Mr. Fred Hochberg
Former Chairman and President, U.S. Export-Import Bank
Unhappy with my Mercatus Center colleague Veronique de Rugy’s recent piece in the New York Times exposing the depth of cronyism at the Ex-Im Bank, you tweet:
There she goes again — same old arguments and selective use of facts when it comes to @EXIMBankUS.
@veroderugy will use any argument to disarm America in a way that will move jobs overseas. Enough!
With respect, the hawker of hackneyed arguments is you. No contention about trade is more tired than is the centuries-old claim that nations compete against each other economically. And no analogy is more ridiculous than that which casts foreigners who offer to sell to us low-priced wares as being akin to foreigners who attempt to kill us with high-powered weapons.
More specifically, because export subsidies transfer resources from more-valuable to less-valuable uses, they generate in countries that use them, not economic benefit, but economic harm. As for the jobs that subsidies ‘create,’ because these jobs exist only by being subsidized they are less productive than are the jobs destroyed as a result of government directing resources away from other industries in order to subsidize favored ones.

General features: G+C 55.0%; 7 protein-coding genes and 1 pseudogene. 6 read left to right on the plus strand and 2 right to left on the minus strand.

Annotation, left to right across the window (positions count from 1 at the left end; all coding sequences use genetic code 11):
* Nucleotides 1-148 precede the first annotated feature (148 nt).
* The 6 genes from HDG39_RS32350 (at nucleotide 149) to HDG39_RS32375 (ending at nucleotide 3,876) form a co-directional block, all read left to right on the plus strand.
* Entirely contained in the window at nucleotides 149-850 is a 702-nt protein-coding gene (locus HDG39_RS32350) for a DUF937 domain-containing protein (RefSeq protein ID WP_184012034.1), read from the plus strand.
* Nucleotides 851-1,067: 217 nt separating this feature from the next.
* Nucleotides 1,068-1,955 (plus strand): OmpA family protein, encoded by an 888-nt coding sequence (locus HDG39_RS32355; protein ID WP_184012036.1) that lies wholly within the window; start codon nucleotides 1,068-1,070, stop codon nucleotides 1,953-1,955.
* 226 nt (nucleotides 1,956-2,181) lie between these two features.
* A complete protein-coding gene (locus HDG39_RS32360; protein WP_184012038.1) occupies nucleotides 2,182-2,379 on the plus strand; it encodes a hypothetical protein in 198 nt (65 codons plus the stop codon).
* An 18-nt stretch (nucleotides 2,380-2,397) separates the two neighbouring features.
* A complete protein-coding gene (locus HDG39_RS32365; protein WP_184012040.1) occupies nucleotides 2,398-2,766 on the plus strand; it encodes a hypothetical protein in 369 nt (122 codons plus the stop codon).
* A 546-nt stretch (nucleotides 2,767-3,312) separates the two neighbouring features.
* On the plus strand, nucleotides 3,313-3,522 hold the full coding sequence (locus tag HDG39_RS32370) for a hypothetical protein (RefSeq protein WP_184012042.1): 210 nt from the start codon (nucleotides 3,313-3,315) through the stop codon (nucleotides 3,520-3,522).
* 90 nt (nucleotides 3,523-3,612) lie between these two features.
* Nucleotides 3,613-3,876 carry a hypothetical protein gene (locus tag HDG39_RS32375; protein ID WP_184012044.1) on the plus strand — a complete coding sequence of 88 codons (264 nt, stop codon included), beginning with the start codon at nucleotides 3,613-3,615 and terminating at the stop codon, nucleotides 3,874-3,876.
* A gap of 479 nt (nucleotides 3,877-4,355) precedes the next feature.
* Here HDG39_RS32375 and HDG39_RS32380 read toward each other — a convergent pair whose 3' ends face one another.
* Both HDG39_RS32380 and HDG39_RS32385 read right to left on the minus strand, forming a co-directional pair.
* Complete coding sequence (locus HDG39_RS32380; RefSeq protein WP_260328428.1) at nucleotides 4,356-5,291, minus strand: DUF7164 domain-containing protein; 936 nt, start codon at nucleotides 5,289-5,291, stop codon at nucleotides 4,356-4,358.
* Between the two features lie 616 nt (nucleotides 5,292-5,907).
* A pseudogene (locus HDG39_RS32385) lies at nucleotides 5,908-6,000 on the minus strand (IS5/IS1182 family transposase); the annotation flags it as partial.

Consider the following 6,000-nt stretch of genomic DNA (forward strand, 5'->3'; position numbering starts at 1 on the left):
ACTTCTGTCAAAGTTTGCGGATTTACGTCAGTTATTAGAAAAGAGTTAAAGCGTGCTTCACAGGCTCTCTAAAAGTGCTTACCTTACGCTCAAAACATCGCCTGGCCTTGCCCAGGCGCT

Why should our government inflict such harm on us simply because other governments inflict such harm on their citizens?
On page 262 of his 1991 book, The Fair Trade Fraud, James Bovard replaces the absurd unilateral-disarmament analogy with a correct one. He notes that for us Americans to unilaterally abolish import tariffs and export subsidies is not for us to leave ourselves unprotected from harm that might be inflicted on us by foreigners but, instead, “to unilaterally diffuse old bombs that have been left scattered across our industrial landscape. If foreign nations refuse to sever the ball and chain on their economies, is the U.S. obliged in self-defense to continue hobbling the American economy?”
Donald J. Boudreaux
Professor of Economics
Martha and Nelson Getchell Chair for the Study of Free Market Capitalism at the Mercatus Center
George Mason University
Fairfax, VA 22030